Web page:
Three influential California State University, Northridge alumni took the stage separately at the Four Seasons Hotel Westlake Village on April 16 to give acceptance speeches after receiving one of the university’s highest honors — the Distinguished Alumni Award. Each speech delivered its own distinctive feel.
Opera singer and educator Shigemi Matsumoto’s speech was inspirational. Urban developer and philanthropist James Ring’s was emotional. And financial industry leader and social justice advocate Robert D. Taylor’s was powerful.
CSUN’s 18th-annual Distinguished Alumni Awards was a celebration of achievement and recognition of three Matadors who have brought honor to the university through their work, service and dedication.
The first honoree of the evening was Matsumoto ’68 (Music), who acknowledged her mother in her speech. Matsumoto wore a gold coat that her mother made for her some 40 years ago.
The opera singer, who performed in front of thousands throughout the world and has impacted numerous students as an educator at CSU Long Beach, USC and through private lessons at her home in Northridge, detailed her life story to the nearly 500 people in attendance at the event. She spoke of how her parents, survivors of a Japanese internment camp, adopted her at three months old and helped lift her to great heights through their own sacrifices.
“You cannot imagine how proud I am, as you’ll hear in my speech,” she said earlier in the day. “Nothing makes me more proud than to be able to give. That’s the proudest moment of my life of accomplishment — giving back.”
Ring ’70 (Psychology), ’72 (Urban Studies), who has been one of the most successful urban developers in the greater Los Angeles area and a hero to many — including those in the Department of Urban Studies and Planning at CSUN — brought tears to many eyes with his speech and determination. Ring, who was in the hospital battling an illness a week prior to the event, needed the assistance of a walker to get to the podium to deliver his address. He said he wasn’t going to miss this event.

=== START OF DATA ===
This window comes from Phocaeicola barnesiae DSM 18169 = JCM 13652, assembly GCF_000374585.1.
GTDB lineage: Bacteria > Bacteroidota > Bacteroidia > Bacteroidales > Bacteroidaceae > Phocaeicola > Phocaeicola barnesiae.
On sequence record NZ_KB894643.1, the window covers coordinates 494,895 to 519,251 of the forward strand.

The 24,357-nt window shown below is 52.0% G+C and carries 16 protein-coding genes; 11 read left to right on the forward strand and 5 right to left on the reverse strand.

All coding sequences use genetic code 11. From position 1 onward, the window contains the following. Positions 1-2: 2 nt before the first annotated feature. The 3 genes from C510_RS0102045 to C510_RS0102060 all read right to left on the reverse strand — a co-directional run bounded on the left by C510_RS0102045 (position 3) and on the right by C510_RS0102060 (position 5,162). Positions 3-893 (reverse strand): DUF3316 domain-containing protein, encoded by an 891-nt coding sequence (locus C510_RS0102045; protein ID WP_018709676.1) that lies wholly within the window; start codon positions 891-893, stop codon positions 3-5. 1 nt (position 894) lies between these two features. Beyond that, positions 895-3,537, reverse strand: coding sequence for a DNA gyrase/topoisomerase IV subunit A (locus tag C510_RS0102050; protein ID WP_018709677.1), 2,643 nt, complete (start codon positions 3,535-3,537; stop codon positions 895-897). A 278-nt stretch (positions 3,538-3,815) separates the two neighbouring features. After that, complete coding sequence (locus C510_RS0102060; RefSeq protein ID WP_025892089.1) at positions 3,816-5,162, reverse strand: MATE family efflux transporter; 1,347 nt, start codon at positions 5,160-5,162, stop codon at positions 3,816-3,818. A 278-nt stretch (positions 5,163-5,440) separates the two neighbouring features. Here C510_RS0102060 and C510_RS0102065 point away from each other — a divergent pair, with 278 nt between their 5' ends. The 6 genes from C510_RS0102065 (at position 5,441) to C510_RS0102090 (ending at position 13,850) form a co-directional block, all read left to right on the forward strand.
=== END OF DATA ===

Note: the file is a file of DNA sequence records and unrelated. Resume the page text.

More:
When Ring reached the microphone, he spoke with great strength and pride.
“My love of this university is tremendous,” Ring said. “I must tell you, it gives me great pride to reach out and help my fellow students. I guess I feel like I’m always a student.”
Ring, who created the James H. Ring Professorship in Urban Studies and Planning and the James H. Ring Urban Studies Scholarship through a generous gift, announced at the ceremony that he also would create a scholarship for graduate students.
When he left the stage, Ring’s family walked over and embraced him, tears flowing from his youngest daughter’s eyes. It prompted the night’s emcee, former CSUN Distinguished Alumni Award honoree and CNBC anchor Bill Griffeth, to say, “How’s that for perseverance?”
Then, Griffeth commented that Taylor had a tough act to follow. But Taylor, who has been a leader throughout his career as a private equity investor, financial leader and champion for social justice, spoke with such conviction that Griffeth suggested afterward that Taylor should run for office and that he would vote for him.
Taylor ’82 (Engineering), who was a central figure in restoring ravaged communities after the 1992 LA riots — through his leadership in then-Mayor Tom Bradley’s Rebuild LA initiative — credited his mother, among others, for motivating him to become the person he is.
“Work hard,” Taylor began, relaying the message his mother gave him. “Be graceful. Believe in yourself. Stick together. Don’t complain. Don’t quit. And don’t embarrass me by wasting the sacrifice I made for you.”
He later said: “My life is the American Dream. But CSUN played a vital role in my American Dream.”
On this night, all three honorees were celebrated for living their dreams — and helping so many live theirs as well.